The year 2016 will see an increase in the exemptions from estate death taxes to $5.45M per individual ($10.9M per couple). As a result, this leaves more of an estate to pass down to your inheritors, and more to consider in your inheritance plan.

While many think the best way to ensure a smooth passage of property may be a Will Plan, there is an alternative: a Revocable Living Trust.

A Will vs. a Revocable Living Trust

A will is a legal document that records your wishes regarding the distribution of your property and care of minor children upon your death. A revocable living trust is an estate planning tool that also determines who will inherit your property, but is called “revocable” because it can be changed as your circumstances or wishes change during your lifetime. It transfers your property to a trustee during your lifetime and aids in avoiding probate administration upon your death. While a revocable living trust may be the lead document in your estate plan, it should be accompanied by a will.

The Benefits of a Revocable Living Trust Plan

    1. Revocable trust planning is not just about taxes and whether you owe them to the IRS when you die. A RTP is about privacy, which assets you pass through probate, and the management of assets located in more than one State (jurisdiction).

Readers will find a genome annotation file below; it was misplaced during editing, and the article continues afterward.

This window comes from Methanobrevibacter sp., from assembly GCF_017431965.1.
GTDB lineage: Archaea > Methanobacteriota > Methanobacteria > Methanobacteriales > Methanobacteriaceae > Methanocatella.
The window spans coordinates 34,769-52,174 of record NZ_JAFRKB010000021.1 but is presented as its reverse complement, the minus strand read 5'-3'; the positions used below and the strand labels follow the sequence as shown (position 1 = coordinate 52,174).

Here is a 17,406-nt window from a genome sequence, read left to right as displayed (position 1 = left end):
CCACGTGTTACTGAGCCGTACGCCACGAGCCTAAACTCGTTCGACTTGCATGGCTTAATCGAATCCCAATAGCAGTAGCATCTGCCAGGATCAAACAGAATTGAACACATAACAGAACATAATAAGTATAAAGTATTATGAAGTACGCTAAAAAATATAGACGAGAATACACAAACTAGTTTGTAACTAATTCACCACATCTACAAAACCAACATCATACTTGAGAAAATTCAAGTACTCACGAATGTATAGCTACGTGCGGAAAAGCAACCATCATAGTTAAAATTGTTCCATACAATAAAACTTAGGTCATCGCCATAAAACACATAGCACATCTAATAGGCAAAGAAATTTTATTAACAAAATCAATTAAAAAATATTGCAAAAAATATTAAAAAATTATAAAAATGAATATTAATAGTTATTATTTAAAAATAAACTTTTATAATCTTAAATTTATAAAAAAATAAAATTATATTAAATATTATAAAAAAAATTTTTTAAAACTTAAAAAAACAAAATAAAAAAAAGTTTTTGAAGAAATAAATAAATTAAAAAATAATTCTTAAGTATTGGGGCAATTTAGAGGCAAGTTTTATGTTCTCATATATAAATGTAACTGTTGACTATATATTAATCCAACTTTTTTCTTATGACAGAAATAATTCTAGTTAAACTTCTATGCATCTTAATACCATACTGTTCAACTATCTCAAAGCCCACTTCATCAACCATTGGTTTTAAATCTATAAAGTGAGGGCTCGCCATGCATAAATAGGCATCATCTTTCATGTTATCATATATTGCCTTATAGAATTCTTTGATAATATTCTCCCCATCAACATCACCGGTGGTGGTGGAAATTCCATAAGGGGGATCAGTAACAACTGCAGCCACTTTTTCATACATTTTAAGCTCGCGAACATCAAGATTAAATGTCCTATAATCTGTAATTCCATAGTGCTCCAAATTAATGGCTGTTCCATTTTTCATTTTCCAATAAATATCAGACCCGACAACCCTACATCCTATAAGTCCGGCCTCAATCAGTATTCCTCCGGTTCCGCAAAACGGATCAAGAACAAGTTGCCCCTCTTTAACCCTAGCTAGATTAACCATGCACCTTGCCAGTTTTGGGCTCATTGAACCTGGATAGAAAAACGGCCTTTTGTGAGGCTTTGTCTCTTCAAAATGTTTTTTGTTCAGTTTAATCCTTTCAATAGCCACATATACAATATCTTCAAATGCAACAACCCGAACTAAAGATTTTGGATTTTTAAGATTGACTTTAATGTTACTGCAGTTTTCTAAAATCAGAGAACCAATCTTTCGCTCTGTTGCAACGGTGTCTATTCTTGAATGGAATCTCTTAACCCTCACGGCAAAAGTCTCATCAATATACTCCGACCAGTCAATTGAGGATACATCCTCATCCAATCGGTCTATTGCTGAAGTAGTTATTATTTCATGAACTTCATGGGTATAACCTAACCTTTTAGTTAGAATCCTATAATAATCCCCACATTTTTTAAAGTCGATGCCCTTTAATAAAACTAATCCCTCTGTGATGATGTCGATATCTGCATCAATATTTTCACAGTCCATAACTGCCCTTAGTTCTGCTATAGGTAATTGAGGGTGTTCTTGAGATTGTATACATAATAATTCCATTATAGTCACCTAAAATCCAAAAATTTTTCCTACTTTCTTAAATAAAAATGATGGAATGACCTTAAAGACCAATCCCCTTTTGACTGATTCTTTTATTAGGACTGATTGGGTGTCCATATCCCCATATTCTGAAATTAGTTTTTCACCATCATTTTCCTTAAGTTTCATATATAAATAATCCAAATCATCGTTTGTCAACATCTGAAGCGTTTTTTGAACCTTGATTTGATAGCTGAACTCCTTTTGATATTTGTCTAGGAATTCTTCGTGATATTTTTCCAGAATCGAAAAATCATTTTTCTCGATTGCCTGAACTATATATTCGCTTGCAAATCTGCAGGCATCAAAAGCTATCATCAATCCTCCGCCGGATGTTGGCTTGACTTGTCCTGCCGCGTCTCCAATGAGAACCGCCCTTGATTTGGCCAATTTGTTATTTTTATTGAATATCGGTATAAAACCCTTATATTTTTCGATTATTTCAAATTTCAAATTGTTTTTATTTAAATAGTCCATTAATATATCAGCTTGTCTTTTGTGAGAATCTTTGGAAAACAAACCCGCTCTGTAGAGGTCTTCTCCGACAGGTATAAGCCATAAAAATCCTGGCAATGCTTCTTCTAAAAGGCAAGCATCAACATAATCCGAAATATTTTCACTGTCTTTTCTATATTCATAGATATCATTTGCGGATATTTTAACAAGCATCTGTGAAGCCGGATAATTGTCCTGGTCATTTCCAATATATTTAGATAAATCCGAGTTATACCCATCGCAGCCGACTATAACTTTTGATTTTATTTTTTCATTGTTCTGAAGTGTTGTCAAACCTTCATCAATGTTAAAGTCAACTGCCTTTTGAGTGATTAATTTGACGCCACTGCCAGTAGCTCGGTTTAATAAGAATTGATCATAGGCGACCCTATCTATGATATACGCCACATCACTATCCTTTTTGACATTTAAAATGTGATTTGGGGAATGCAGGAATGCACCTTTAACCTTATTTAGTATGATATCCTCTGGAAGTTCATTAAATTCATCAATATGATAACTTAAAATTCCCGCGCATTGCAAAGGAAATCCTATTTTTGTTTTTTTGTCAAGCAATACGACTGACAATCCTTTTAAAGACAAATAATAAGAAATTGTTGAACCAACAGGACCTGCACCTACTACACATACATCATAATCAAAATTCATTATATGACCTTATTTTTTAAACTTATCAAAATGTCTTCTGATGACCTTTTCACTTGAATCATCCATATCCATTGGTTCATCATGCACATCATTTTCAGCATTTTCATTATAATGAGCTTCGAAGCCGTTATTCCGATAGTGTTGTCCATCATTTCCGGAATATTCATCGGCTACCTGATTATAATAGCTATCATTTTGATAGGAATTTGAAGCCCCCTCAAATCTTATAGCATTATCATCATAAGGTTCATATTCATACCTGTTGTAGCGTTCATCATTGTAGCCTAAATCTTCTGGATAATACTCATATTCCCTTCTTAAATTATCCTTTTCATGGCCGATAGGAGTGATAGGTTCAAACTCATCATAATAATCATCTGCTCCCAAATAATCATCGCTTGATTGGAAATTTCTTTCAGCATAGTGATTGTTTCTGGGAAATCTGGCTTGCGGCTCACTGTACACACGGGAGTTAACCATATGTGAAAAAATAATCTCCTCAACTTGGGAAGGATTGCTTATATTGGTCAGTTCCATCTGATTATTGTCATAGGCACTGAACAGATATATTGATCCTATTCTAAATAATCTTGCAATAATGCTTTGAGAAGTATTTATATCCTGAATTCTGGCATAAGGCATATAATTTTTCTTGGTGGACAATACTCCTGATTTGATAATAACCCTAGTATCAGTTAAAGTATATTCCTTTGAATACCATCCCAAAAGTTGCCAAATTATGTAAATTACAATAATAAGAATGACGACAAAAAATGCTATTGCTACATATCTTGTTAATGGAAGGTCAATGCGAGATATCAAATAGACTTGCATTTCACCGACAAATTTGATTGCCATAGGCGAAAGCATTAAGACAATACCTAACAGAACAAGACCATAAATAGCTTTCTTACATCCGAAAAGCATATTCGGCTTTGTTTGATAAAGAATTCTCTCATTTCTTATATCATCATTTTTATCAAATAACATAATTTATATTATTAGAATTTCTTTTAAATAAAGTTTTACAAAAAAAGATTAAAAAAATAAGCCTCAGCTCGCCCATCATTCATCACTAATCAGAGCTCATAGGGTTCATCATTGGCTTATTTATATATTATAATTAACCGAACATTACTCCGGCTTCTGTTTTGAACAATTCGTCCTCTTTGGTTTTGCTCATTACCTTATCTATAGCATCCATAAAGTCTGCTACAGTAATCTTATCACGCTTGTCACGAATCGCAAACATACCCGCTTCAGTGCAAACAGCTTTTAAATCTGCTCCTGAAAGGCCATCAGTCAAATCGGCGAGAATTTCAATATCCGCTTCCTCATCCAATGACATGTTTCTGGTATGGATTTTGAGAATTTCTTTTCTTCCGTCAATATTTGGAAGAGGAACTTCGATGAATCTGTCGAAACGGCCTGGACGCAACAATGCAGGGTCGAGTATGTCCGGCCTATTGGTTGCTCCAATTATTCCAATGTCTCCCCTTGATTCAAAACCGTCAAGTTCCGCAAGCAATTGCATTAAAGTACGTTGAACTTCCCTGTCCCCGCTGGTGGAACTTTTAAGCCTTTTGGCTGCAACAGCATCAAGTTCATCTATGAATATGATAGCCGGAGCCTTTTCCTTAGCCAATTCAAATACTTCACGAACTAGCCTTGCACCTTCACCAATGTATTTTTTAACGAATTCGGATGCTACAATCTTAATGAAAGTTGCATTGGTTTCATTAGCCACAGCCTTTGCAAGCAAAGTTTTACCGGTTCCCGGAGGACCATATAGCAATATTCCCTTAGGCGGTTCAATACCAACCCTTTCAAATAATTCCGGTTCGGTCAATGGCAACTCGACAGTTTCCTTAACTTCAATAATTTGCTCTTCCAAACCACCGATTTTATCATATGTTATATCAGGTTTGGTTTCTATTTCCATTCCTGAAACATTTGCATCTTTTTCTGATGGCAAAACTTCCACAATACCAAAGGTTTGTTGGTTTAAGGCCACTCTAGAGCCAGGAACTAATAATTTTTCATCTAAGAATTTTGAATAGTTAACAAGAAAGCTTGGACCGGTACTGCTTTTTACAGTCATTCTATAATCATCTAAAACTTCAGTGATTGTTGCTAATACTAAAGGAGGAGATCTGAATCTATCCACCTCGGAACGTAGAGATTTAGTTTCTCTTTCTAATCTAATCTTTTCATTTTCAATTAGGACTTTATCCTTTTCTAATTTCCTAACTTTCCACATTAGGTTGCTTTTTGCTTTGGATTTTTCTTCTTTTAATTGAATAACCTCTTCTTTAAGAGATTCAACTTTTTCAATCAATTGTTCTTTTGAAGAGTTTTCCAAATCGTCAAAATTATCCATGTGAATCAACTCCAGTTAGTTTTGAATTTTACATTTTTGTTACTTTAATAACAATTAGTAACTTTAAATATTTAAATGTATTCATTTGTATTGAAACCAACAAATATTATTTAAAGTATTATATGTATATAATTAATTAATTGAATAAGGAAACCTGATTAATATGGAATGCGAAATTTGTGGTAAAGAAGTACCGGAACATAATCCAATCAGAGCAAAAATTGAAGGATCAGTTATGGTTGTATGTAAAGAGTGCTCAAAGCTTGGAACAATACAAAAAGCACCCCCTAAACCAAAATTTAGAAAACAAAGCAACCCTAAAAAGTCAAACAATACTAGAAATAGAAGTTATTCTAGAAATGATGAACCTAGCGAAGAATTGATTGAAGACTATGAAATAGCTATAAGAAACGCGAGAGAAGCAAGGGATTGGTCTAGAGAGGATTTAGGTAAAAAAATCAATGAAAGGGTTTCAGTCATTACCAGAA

2. Revocable trust planning can provide a management tool for a person in ill health, or for someone who knows their health is declining and wants to avoid probate issues for his or her family later on.
    3. Revocable trust planning can also provide an effective tool to management inheritance for children for the years until they are mature enough to manage for themselves what you’ve left behind. It also ensures that your estate does not end up in the hands of someone else through a child’s estate plan should the child inherit from you outright.

While a will is good, a revocable living trust plan can provide you with more options and more security. It’s worth looking into with your estate planning attorney.

Contact Your Attorney
At the Law Office of Patricia E. Tichenor, P.L.L.C., attorneys Patricia Tichenor and Camellia Safi specialize in family law and estate planning to assist people with family law issues.  Call us today.

The Law Office of Patricia E. Tichenor, P.L.L.C.
Professional Legal Services or Legal Representation
(703) 669-6700

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  • High quality service with both personal and a professional touch. I would highly recommend their services, they helped prepare my estate in the event of my demise. They also prepared the necessary documents to complete my wife's estate after her passing, both with outstanding results. - Jim D.